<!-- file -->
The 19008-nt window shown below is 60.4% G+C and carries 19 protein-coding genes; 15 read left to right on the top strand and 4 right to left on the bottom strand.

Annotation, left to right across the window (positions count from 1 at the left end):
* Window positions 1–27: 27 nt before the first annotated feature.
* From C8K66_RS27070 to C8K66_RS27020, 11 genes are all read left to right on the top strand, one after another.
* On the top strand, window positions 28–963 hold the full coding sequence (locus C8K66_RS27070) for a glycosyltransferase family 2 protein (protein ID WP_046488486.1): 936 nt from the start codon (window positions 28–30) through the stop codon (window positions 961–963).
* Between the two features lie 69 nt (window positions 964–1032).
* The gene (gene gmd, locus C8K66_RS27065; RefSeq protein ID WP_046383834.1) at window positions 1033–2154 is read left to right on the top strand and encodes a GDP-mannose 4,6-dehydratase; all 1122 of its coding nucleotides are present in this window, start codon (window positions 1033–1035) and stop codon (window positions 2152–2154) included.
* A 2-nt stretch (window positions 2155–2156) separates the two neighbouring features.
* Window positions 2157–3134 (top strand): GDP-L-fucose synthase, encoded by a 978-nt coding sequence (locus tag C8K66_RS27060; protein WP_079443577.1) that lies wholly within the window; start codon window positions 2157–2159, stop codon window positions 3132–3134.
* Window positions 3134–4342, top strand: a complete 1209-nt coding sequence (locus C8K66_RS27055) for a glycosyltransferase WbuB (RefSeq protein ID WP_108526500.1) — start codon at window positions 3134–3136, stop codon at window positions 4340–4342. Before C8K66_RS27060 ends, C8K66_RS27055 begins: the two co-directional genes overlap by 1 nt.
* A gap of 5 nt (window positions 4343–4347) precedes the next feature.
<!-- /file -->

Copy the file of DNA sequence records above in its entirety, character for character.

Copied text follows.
The 19008-nt window shown below is 60.4% G+C and carries 19 protein-coding genes; 15 read left to right on the top strand and 4 right to left on the bottom strand.

Annotation, left to right across the window (positions count from 1 at the left end):
* Window positions 1–27: 27 nt before the first annotated feature.
* From C8K66_RS27070 to C8K66_RS27020, 11 genes are all read left to right on the top strand, one after another.
* On the top strand, window positions 28–963 hold the full coding sequence (locus C8K66_RS27070) for a glycosyltransferase family 2 protein (protein ID WP_046488486.1): 936 nt from the start codon (window positions 28–30) through the stop codon (window positions 961–963).
* Between the two features lie 69 nt (window positions 964–1032).
* The gene (gene gmd, locus C8K66_RS27065; RefSeq protein ID WP_046383834.1) at window positions 1033–2154 is read left to right on the top strand and encodes a GDP-mannose 4,6-dehydratase; all 1122 of its coding nucleotides are present in this window, start codon (window positions 1033–1035) and stop codon (window positions 2152–2154) included.
* A 2-nt stretch (window positions 2155–2156) separates the two neighbouring features.
* Window positions 2157–3134 (top strand): GDP-L-fucose synthase, encoded by a 978-nt coding sequence (locus tag C8K66_RS27060; protein WP_079443577.1) that lies wholly within the window; start codon window positions 2157–2159, stop codon window positions 3132–3134.
* Window positions 3134–4342, top strand: a complete 1209-nt coding sequence (locus C8K66_RS27055) for a glycosyltransferase WbuB (RefSeq protein ID WP_108526500.1) — start codon at window positions 3134–3136, stop codon at window positions 4340–4342. Before C8K66_RS27060 ends, C8K66_RS27055 begins: the two co-directional genes overlap by 1 nt.
* A gap of 5 nt (window positions 4343–4347) precedes the next feature.